There are plans to turn the Mediterranean island of Menorca into an eco-electric hub, and they don’t just stop at renting electric cars to tourists.
If you have the window open and you are not moving fast enough that the wind noise drowns it, you can hear a soft whine rather like a turbocharger whine changing pitch… it’s a very cool noise!
And it’s all there is to tell others that you are driving an electric – not hybrid – car.
In this case it was a Nissan Leaf and it was lent to me for a couple of days so that I could discover what a perfect environment Menorca is for e-mobility.
The e-mobility project is far reaching. Almost two years ago its proponents, Barcelona-based consultancy Sorenoid.com run by Koldo Crespo, approached the local (Menorca) and regional (Balearics) governments with a proposal to bring the environmental and economic benefits of electric vehicles and infrastructure to Menorca.
- It’s heavily reliant on fossil fuels, despite being a UNESCO Biosphere Reserve
- It has abundant green energy resources
- It’s the perfect size for the current generation of electric vehicles
So, what is it like, driving an electric car on Menorca?
For the most part it is very similar to driving a ‘normal’ car, but there are some subtle differences.
Range anxiety is the dominant feature. That’s one of the key reasons Menorca, at 50km long x 20km wide, is such a good place to introduce electric vehicles. The Nissan Leaf I was driving had over 210 kms range when fully charged, so, in theory, driving at max efficiency, I could drive from one end of the island to the other, and back, twice, before needing to plug in.
In practise, it would probably be a bit tight. If you want some air conditioning on your journey, lose 7-10kms. If your route has hills along the way, take off some more. The dashboard is dominated by the battery/range dial. You tend to glance at the magic number – how many KMs left – more than the speedometer, and that number always seems to drop a little faster than you expect.
However, I’m looking at it through novice eyes, and I suspect if I actually owned an electric car or drove one more often, I’d be used to its capabilities and hardly glance at the range at all.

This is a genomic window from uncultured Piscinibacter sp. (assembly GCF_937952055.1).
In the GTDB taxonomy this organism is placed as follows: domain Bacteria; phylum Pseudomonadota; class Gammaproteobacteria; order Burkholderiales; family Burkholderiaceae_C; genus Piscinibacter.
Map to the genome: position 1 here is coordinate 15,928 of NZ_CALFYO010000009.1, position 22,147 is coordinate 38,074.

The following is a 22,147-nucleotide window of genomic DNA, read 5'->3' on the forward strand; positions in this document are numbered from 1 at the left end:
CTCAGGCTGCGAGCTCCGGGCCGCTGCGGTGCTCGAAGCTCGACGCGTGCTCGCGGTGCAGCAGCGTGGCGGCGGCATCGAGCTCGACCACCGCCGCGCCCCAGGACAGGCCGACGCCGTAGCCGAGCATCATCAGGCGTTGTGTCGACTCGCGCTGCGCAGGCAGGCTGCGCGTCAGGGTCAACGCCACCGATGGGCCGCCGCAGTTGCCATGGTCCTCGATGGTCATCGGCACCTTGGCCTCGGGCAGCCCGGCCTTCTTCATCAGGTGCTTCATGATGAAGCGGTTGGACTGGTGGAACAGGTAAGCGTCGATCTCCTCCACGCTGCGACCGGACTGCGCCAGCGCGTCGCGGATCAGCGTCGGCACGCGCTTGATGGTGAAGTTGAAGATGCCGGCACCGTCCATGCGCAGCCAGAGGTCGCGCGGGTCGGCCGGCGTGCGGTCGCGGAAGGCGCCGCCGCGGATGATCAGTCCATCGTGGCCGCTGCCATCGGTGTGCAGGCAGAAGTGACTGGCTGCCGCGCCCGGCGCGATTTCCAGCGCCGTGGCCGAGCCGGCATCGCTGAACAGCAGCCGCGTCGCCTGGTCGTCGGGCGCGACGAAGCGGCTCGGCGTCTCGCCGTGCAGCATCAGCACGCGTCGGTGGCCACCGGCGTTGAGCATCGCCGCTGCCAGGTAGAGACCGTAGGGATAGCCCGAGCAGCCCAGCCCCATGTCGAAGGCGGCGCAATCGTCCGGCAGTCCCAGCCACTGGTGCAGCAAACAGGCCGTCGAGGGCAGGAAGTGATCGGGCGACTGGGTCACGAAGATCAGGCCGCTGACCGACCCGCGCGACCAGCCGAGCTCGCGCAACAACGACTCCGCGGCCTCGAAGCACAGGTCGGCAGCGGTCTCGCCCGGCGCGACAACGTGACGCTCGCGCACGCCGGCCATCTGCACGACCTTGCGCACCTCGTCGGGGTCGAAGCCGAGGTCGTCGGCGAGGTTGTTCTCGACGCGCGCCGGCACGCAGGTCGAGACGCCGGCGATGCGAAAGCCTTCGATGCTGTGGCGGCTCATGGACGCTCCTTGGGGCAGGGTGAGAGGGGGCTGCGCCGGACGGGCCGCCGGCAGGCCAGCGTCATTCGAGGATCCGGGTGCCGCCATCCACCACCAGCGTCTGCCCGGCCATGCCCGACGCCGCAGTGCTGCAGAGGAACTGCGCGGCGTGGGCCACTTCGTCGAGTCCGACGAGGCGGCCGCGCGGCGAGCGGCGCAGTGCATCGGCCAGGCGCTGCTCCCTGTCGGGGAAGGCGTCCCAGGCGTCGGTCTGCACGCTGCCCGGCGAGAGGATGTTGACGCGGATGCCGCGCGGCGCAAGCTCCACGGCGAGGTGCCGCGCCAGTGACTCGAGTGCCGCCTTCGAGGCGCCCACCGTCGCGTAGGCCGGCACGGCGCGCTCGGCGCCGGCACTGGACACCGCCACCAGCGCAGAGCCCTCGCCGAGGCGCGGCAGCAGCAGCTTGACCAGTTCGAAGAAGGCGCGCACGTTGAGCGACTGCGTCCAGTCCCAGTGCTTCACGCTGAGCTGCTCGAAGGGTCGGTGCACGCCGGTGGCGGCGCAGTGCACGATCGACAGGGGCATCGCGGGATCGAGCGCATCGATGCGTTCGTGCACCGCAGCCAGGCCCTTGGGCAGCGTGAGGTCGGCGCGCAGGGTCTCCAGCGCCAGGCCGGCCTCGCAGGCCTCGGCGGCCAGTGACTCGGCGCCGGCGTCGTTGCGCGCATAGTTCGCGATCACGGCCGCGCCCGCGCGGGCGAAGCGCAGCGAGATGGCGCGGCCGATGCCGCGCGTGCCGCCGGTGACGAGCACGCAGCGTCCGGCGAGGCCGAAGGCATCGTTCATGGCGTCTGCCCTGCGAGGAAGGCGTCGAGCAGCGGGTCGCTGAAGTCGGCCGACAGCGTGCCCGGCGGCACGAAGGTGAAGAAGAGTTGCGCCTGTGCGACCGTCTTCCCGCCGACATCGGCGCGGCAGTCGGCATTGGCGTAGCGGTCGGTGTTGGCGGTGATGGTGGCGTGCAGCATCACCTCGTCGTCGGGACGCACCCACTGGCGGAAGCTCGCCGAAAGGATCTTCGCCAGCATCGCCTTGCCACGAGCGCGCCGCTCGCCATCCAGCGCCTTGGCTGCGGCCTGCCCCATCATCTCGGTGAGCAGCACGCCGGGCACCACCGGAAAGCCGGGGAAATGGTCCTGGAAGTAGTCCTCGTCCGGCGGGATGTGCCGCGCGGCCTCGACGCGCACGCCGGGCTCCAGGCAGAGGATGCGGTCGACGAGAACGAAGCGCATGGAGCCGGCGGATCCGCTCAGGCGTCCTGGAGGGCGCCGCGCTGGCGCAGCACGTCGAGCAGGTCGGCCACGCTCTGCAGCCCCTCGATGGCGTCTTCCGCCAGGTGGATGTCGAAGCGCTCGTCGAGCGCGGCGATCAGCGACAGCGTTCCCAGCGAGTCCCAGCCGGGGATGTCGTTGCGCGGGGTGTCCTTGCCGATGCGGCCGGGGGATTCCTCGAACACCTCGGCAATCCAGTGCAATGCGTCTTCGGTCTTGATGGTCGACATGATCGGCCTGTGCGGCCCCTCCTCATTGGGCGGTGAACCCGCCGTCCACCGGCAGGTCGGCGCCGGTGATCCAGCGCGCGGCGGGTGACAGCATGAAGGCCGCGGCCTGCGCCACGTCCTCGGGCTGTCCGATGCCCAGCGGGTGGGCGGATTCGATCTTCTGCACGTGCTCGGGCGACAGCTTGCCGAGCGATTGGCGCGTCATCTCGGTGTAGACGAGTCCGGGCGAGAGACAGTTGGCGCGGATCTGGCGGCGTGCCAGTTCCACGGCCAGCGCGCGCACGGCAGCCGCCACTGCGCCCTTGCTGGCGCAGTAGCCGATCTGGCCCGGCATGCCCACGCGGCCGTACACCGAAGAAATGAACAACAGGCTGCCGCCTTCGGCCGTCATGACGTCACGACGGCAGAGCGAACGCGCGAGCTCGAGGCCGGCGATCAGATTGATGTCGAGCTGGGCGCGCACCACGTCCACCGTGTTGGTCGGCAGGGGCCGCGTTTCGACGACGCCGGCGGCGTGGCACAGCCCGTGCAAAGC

More importantly, I was not driving all day on a single charge.
It is early days for the e-mobility project on Menorca, but already there is a network of 18 medium-fast charge stations around the island, that will fully charge the car in a couple of hours – the precise duration of a typical Spanish lunch!
The plan is, to add 3 additional super-fast (30 mins) charge points this season in public locations, and to encourage businesses to install their own. My experience makes me think this would be an ‘easy sell’.Even though I wasn’t concerned about running low or out, range anxiety did affect my route planning. I was exploring the island, and I did find myself factoring in the charge point locations so that each day I visited a town or attraction where I could park (for free) and charge up. It follows that when electric cars become more common on the island, any shop, supermarket, restaurant, hotel, or attraction that has charge points will attract e-drivers.
Of course, you don’t need a charge point. If the worst comes to the worst, you can use the ordinary lead with a normal mains plug on it, which will charge from empty in about 10 hours. So that will do fine for locals charging at home overnight, or visitors staying in rental properties, or even hotel guests with an understanding hotel manager!
The big picture
Tourists are not the focus of Menorca’s ambitious e-mobility project. The plan is to encourage private ownership and car-share schemes (like Zipcar). Car rental companies would also be encouraged to build fleets of e-cars on the island. e-mobility would also be extended to public transport (e-buses) and onto the water (e-boats). To stimulate demand, the electricity at public charge points is free for two years.
At the same time, the island would be weaned off its dependence on imported fossil fuel to power the grid, by making use of sustainable eco-resources – in particular solar power.
And, if all goes as planned, over the next ten years the island will become an e-mobility hub or centre of excellence, attracting e-divisions & research labs from car manufacturers, battery tech and smart electricity app designers, wind turbine and solar panel manufacturers, and a host of other eco-related companies, re-energising and diversifying the economy of the island and drawing young people back from the bright lights of the mainland.
Koldo Crespo has been explaining the project…
So, remind me again. What’s it like driving an electric car on Menorca?
I nearly came unstuck a couple of times when the face-flattening acceleration made me overshoot!If you’ve been diligently conserving your charge by driving carefully and you have amps to spare, toggle off the ECO mode button (on by default) and enjoy the difference – it plays to the binary on/off nature of electricity!
I switched to non-ECO when I encountered rush hour traffic at the roundabouts around Menorca’s capitol, Mahon, and it was difficult to find a gap to slip into. I nearly came unstuck a couple of times when the face-flattening acceleration made me overshoot!
But it made me hunger for a time in the, hopefully, not too distant future when the island is forested with charge points and spare amps abound!